“I’m relieved the judge agreed it was reasonable to deny Exxon’s dangerous trucking project. Trucking oil through Santa Barbara County is so obviously risky for the people, wildlife and coastline,” said Liz Jones, an attorney at the Center for Biological Diversity. “It’s time for Exxon to accept that the community won’t support drilling and transporting oil in their backyard. The next accident is a matter of ‘when,’ not ‘if,’ based on oil companies’ terrible track record in Santa Barbara County. The costs of oil spills are too high to risk, and this decision is a well-deserved win for the community, ocean life and ecosystems.”

Judge Dolly M. Gee’s decision comes on the heels of a disturbing new report from international scientists on climate change’s intense and mounting damages. It follows the disastrous oil spill off Huntington Beach in 2021, another offshore oil leak from DCOR Pipeline 0919, an oil tanker truck accident and fire in Santa Maria, and the Alisal Fire that threatened the ExxonMobil’s Las Flores Canyon oil-processing facility, where tanker trucks would load crude.

“Indigenous peoples around the world are disproportionately burdened by the impacts of climate change and the exploitative nature of the fossil fuel industry,” said Mati Waya, Executive Director of the Wishtoyo Foundation. “We are not going to stop fighting or holding companies like ExxonMobil accountable for the harm they willingly cause in our homelands and waters.”

“Residents throughout Santa Barbara County, especially from the Gaviota Coast through all of Northern Santa Barbara County would have been put at serious risk if this had been approved,” said Ken Hough, Executive Director at Santa Barbara County Action Network.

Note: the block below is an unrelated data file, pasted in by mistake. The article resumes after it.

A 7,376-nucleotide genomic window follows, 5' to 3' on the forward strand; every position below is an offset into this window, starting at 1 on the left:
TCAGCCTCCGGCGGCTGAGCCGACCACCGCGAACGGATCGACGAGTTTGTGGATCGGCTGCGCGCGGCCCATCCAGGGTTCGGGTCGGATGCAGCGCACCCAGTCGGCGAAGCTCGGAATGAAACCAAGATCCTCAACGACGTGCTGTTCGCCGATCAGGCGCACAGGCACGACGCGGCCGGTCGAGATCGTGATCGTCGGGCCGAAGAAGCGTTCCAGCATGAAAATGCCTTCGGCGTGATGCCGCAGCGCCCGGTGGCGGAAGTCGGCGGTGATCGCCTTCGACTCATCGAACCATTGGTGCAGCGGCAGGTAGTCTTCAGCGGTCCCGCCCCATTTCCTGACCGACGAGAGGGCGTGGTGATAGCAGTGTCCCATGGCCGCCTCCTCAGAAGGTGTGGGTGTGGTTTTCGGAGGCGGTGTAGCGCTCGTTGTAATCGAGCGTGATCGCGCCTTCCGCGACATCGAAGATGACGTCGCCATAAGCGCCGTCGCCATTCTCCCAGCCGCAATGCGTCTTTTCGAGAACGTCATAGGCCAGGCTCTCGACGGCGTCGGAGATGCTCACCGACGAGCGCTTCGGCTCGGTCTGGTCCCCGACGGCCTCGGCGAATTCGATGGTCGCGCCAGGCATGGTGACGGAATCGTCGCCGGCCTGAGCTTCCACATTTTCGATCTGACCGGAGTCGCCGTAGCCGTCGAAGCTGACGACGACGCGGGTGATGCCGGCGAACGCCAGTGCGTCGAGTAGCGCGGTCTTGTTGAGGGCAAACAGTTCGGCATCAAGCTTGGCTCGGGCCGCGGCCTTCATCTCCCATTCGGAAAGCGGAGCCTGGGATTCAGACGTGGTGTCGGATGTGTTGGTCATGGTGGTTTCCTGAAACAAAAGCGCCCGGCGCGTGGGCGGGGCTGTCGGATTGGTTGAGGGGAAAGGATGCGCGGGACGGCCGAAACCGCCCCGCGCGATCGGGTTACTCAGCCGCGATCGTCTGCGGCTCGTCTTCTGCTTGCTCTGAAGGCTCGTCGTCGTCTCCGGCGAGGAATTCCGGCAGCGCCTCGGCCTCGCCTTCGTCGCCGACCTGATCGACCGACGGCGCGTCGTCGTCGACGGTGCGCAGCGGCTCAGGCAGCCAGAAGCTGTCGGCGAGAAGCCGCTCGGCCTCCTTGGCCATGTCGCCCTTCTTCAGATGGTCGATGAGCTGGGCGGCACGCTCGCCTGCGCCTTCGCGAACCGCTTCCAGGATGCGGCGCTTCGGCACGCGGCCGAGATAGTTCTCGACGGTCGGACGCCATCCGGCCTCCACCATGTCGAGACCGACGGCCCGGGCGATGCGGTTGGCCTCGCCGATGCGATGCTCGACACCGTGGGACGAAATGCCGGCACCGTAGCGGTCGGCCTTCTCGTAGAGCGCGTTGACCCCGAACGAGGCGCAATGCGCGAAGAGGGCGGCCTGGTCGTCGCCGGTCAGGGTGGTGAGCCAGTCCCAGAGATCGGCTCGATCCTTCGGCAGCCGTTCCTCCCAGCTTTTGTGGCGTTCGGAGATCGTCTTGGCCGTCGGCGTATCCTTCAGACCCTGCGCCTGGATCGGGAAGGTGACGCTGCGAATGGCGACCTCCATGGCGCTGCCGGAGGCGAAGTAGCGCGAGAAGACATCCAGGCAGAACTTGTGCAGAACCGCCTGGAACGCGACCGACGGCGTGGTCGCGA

“Santa Barbara hosts some of the most spectacular coastlines and natural coastal resources in our country. The decision today upholds the protections enforced by the Santa Barbara County Board of Supervisors, protecting the area from the additional risks of oil spills, traffic accidents, as well as air and water pollution from ExxonMobil’s dangerous project to transport crude oil through this sensitive region,” states Angela Howe, Surfrider Foundation Senior Legal Director.

Watch the video produced by @vacationland for @environmentaldefensecenter. Directed by and @nicholas_weissman.

The coalition opposing ExxonMobil’s trucking plan includes 350 Santa Barbara, the California Coastal Protection Network, the California Wildlife Foundation/California Oaks, CalTrout, Carpinteria Valley Association, the Center for Biological Diversity, the Center for Oceanic Awareness Research, and Education (COARE), Channel Islands Restoration, Citizens Planning Association, Climate First: Replacing Oil and Gas, the Coastal Band of the Chumash Nation, Coastal Ranches Conservancy, Community Environmental Council, the Cuyama Valley Community Association, Eco Vista, Environmental Center of San Luis Obispo, Environmental Defense Center, Explore Ecology, Food & Water Watch, Food and Water Action, Fund for Santa Barbara, Gaviota Coast Conservancy, Get Oil Out!, Goleta Goodland Coalition, Goodland Coalition, Heal the Bay, Heal the Ocean, the League of Women Voters (Santa Barbara), Los Padres ForestWatch, Northern California Recycling Association, the Plastic Pollution Coalition, Plastics Ocean International, Santa Barbara Audubon, Santa Barbara Channelkeeper, Santa Barbara County Action Network, the Santa Barbara Standing Rock Coalition, the Santa Barbara Urban Creeks Council, Save Our Shores, the SB Museum of Natural History & Sea Ctr, Seventh Generation Advisors, Sierra Club Los Padres Chapter, Sierra Club Santa Lucia Chapter, Society of Fearless Grandmothers (SB), Surfrider Foundation, Surfrider Foundation Santa Barbara County Chapter, The 5 Gyres Institute, UCSB Associated Students External Vice President for Statewide Affairs Esmeralda Quintero-Cubillan, UCSB Coastal Fund, UCSB Environmental Affairs Board, UCSB Environmental Justice Alliance, UPSTREAM, WE Watch, Wishtoyo Chumash Foundation, and Zero Waste USA.